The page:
“If you can’t eat by yourself, how do you expect to have a baby by yourself?”
“I can eat by myself!”
“When have you ever?”
“When certain people leave the table and I am not finished!”
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I’ve been watching a lot of Friends lately–I’m in the process of making it through all ten seasons of the show. In fact, I’m nearly to the end of the last season and will probably have a crisis of identity and livelihood once I’m finished–in the words of one of my current roommates: “They’ve become your friends.” Uh. Yeah. Basically.
Friends aside, I’ve also recently been thinking a lot about the concept of being alone. I just moved to a new city and though I know my temporary roommates and occasionally do things with them, we’re all busy and have different interests. More often than not, I’ve been finding myself doing my own thing in my spare time–going out and visiting new places on my own, exploring DC and the area around it.
Naturally, being the writer I am, when I spend a lot of time thinking about something, I usually turn to eventually writing those thoughts out. Given my current affinity for Friends, when I sat down to write a post about what it means to be alone, I couldn’t help but think of the above conversation between Ross and Rachel when they are discussing the prospect of having and caring for their accidentally-conceived baby in season 8.
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I’m caught up in pondering about this subject in the first place because the more time I spend doing things alone, the more I’m realizing how weird people find this to be–and not just on 90’s TV sitcoms. I first took notice of this “spending time alone is weird” phenomenon back when I traveled to Vientiane, Laos by myself for a couple days–a man there asked if I was married and seemed shocked when I told him that, not only was I single, but I was traveling solo. I dismissed this instance as one of cultural differences–Asian societies tend to be much more communal than western cultures. Furthermore, the gender gap in Southeast Asia is larger than in most western countries so the concept of solo female anything is much less common and well-accepted.
However, my curiosity about this phenomenon has only peaked since then. I’m noticing now, as I’m going out and exploring my adopted city on my own, that even people in the west–where we tend to pride ourselves far more on individuality than eastern cultures do–perceive solo traveling, adventuring, and wandering as strange. Since moving to DC, people have expressed surprise and curiosity when I’ve told them that I’m out exploring the city on my own. I’ve received strange looks from people in family or friend groups in passing. I’ve been flirted with and seduced by men much older than I am all because I’m alone and must therefore want/need a companion (which is quite a tale in itself–for another day). Someone recently told me they were impressed by the way I spent the fourth of July exploring Mount Vernon, the estate of George Washington, on my own.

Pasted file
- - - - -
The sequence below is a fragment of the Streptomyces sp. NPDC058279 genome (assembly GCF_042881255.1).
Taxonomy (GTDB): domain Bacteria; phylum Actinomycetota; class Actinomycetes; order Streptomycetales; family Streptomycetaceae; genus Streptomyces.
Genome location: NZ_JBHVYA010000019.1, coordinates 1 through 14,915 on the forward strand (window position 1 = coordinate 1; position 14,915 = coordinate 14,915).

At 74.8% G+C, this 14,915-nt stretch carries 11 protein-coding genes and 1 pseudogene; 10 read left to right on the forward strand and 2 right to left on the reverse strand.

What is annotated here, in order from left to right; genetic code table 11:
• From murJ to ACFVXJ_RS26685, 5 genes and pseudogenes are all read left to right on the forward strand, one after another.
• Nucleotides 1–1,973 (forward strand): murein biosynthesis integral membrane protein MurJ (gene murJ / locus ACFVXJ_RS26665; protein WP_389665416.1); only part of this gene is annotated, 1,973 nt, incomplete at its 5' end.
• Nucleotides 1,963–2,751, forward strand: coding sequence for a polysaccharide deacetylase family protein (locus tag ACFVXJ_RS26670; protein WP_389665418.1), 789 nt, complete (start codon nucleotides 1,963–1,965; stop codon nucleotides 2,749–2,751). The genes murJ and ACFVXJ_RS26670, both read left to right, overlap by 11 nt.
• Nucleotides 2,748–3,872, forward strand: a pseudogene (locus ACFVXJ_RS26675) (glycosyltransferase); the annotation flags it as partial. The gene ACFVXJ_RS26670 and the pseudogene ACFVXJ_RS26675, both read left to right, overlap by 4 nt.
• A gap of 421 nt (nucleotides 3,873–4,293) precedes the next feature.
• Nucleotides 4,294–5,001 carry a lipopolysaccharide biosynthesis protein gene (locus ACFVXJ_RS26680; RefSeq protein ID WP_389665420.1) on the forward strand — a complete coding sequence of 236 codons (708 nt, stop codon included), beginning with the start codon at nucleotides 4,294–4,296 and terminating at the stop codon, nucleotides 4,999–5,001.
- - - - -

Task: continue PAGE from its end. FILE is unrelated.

The thing is, though–what I’ve recently come to realize–is that, yes, we tend to pride ourselves like crazy on individuality in the west…but the desire to spend time alone is not the same as the desire to be individual.
It’s completely and totally possible–and very common–to have individual interests, style, and aspirations while simultaneously giving little or no thought to the concept of alone time.
The bottom line–what I’ve really come to conclude from these experiences and my own struggles with loneliness in Thailand–is that people are uncomfortable with the idea of doing things alone.
That’s another catch–doing things alone. I’ve never had problems with hanging by myself at home–reading a book, writing, watching TV. That’s all very second nature to me. However, the prospect of actually going out, going to a museum, wandering around a new city, traveling–the concept of doing all of that alone is somehow different. It’s something I never used to do. It’s something many other people aren’t used to doing either. Humans are social creatures. When we go places, we want to share those experiences with others. We want to fill our lives with people that matter to us and include those people in as many situations as possible…and if they’re not available, we just don’t do anything. Case in point: one of my college friends asked me to go on a trip with him earlier this year. When I politely declined, stating that I was saving my money to move to DC, he opted out of the trip entirely. Of course, having been exposed to solo travel while in Thailand and embarking on some of it myself, I couldn’t help but wonder–this friend has plenty of vacation time from his work and he genuinely seemed interested in visiting the place he asked me to visit with me–why in the world couldn’t he just do it himself?